Here's another first for the project: lumping two buses together, even if they are buses that - for us - do not exist.
408 West Croydon to Guildford
The 1935 route 408 was a main southern trunk routes, linking Croydon, Epsom and Guildford. It was extended to run to Warlingham Park Hospital or Farleigh for summer 1937. Perhaps through traffic was scarce, as this ended that October with the route shortened to Croydon, though it returned to Warlingham in the 1940s.
The 408 continued unchanged, apart from changes at the Chelsham end, under London Country and subsequent privatisation, up until about 2000 when it was finally drastically altered, becoming an Epsom local route operating between Epsom and Cobham, with a school journey to Chipstead Valley.
This information comes from the excellent red-rf website, as does this picture.
The 409 route is even older: it began operating on 1 December 1924, when it assumed the identity of London General Country Services’ route S4, which dated from 3 June 1922. It took 2 hours and 58 minutes to run from West Croydon to Uckfield via Purley, Old Coulsdon, Caterham, Godstone, Blindley Heath, Lingfield, Felbridge, East Grinstead, Forest Row and Chelswood Gate. In 1933 it was withdrawn beyond Forest Row (which was now Southdown territory), and remained in that form for the next 46 years (although the 'up' terminus eventually moved to West Croydon Bus Station). On Sundays, there was no service between Godstone Bus Garage and Felbridge, so through journeys from Croydon to Forest Row could not be made on this day and Green Line was the alternative. On 26 October 1979 the 409 was withdrawn between East Grinstead and Forest Row. From 31 December 1981 bus journeys on the 409 operated only as far south as Lingfield (Stoats Nest Road). The route is operated by Metrobus for Surrey County Council.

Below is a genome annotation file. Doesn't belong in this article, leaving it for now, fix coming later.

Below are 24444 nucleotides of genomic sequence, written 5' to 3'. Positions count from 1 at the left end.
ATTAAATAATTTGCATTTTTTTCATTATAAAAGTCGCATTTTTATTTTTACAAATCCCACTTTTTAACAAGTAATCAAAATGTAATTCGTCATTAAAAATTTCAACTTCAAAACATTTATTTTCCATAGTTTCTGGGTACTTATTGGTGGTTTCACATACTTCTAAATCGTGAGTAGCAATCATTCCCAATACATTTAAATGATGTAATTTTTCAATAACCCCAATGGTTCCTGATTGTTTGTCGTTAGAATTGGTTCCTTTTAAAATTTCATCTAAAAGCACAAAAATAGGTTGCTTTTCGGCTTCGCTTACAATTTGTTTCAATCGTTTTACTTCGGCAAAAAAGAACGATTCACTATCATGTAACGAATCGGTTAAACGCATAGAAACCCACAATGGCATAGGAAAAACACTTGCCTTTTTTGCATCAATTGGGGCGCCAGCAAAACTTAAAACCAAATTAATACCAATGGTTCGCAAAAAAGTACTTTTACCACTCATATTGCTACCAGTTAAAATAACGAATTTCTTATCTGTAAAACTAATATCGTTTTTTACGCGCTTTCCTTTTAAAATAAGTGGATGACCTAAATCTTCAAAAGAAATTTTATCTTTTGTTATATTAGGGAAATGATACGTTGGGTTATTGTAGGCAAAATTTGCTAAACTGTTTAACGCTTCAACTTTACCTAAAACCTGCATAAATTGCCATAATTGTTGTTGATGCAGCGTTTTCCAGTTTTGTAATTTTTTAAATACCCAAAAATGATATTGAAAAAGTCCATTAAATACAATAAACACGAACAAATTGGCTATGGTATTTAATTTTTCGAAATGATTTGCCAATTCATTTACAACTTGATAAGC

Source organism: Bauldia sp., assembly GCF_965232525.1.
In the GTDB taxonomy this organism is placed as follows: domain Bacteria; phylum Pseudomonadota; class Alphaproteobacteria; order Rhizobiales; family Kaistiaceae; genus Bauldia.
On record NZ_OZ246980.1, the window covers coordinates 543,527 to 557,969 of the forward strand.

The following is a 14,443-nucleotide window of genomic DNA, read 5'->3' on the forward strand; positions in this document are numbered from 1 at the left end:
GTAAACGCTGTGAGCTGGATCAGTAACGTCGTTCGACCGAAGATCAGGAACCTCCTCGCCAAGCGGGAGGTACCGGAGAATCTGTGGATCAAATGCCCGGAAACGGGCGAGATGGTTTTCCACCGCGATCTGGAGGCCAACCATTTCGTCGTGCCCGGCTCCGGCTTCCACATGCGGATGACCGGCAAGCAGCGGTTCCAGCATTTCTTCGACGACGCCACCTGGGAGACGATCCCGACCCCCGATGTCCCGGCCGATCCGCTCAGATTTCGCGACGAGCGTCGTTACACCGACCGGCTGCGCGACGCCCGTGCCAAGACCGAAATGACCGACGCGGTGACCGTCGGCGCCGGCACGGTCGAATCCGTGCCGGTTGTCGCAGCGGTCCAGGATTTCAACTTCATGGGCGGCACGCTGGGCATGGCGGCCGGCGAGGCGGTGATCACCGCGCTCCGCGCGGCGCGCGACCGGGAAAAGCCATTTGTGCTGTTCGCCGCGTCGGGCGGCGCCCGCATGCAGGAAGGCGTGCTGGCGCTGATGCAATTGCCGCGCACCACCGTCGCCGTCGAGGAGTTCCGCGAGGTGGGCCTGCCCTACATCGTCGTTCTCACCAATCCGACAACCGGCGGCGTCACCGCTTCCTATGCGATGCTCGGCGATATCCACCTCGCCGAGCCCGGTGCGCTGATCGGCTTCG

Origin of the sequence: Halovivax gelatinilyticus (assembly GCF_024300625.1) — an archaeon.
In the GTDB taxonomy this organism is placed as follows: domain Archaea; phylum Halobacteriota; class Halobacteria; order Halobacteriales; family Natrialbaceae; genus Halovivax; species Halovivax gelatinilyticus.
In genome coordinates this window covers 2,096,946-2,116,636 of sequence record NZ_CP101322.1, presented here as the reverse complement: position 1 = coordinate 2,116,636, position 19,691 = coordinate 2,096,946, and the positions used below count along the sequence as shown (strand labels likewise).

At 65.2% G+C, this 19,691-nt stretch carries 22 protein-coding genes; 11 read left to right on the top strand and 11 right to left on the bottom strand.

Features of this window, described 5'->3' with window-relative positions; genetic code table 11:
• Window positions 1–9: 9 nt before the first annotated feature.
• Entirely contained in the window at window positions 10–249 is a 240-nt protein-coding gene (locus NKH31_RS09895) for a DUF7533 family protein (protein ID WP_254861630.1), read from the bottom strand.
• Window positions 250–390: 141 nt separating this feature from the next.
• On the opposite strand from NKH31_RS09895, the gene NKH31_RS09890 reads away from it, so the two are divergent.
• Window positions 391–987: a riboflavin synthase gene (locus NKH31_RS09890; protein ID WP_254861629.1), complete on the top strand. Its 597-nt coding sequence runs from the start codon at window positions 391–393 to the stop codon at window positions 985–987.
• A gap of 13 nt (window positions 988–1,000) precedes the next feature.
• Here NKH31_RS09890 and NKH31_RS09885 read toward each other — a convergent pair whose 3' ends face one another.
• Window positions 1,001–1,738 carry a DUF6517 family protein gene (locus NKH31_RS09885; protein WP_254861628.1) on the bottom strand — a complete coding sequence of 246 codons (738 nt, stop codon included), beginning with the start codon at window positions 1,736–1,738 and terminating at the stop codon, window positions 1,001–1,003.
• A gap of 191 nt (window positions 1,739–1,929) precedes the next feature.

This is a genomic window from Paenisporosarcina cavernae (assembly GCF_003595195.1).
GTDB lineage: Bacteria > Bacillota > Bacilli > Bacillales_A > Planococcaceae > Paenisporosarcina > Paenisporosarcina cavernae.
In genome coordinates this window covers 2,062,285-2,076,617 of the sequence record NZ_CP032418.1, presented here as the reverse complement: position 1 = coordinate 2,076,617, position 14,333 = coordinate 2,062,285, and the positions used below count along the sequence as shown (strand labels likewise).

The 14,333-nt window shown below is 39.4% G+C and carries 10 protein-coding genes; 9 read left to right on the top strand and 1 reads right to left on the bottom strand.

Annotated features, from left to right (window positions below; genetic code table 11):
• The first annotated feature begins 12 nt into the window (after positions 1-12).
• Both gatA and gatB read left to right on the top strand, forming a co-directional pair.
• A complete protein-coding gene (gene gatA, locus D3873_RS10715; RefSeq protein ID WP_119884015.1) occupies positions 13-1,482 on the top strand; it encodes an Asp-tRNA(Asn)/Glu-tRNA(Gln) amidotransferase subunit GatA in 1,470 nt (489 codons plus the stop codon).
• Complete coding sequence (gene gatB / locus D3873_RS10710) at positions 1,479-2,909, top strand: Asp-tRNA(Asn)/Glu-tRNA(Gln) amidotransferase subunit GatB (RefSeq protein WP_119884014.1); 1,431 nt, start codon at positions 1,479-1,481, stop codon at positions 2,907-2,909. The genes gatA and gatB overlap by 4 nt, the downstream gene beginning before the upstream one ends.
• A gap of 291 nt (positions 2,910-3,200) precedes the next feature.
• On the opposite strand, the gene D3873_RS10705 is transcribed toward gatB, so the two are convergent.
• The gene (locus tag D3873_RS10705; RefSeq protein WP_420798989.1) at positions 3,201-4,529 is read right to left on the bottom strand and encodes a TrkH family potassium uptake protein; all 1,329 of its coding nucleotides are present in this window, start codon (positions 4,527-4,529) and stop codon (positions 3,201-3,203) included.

I learned all this from the eplates website, from where I also borrowed the picture. We do enjoy other websites as obsessive as our own.
Possibly the most interesting thing is how the route numbers manage frequently to stay the same, or nearly the same, through changes of ownership and adjustments to the route. I used to work with an ex bus driver (I wonder whether conversations with David were among the sparks which ignited this whole bus adventure) and he talked about how routes were lengthened -or more likely cropped as traffic grew worse - without changing their numbers.
Sometimes, of course, the 'family' of a route gets additional digits to the number, like the 63 and the 363. And when in 2003 the 10 decided never to go to Archway, the part of its route from King's Cross onwards was given to a new bus number, the 390, which also covers the 10 route to Marble Arch, before heading off to Notting Hill Gate, leaving the 10 to trundle to Hammersmith.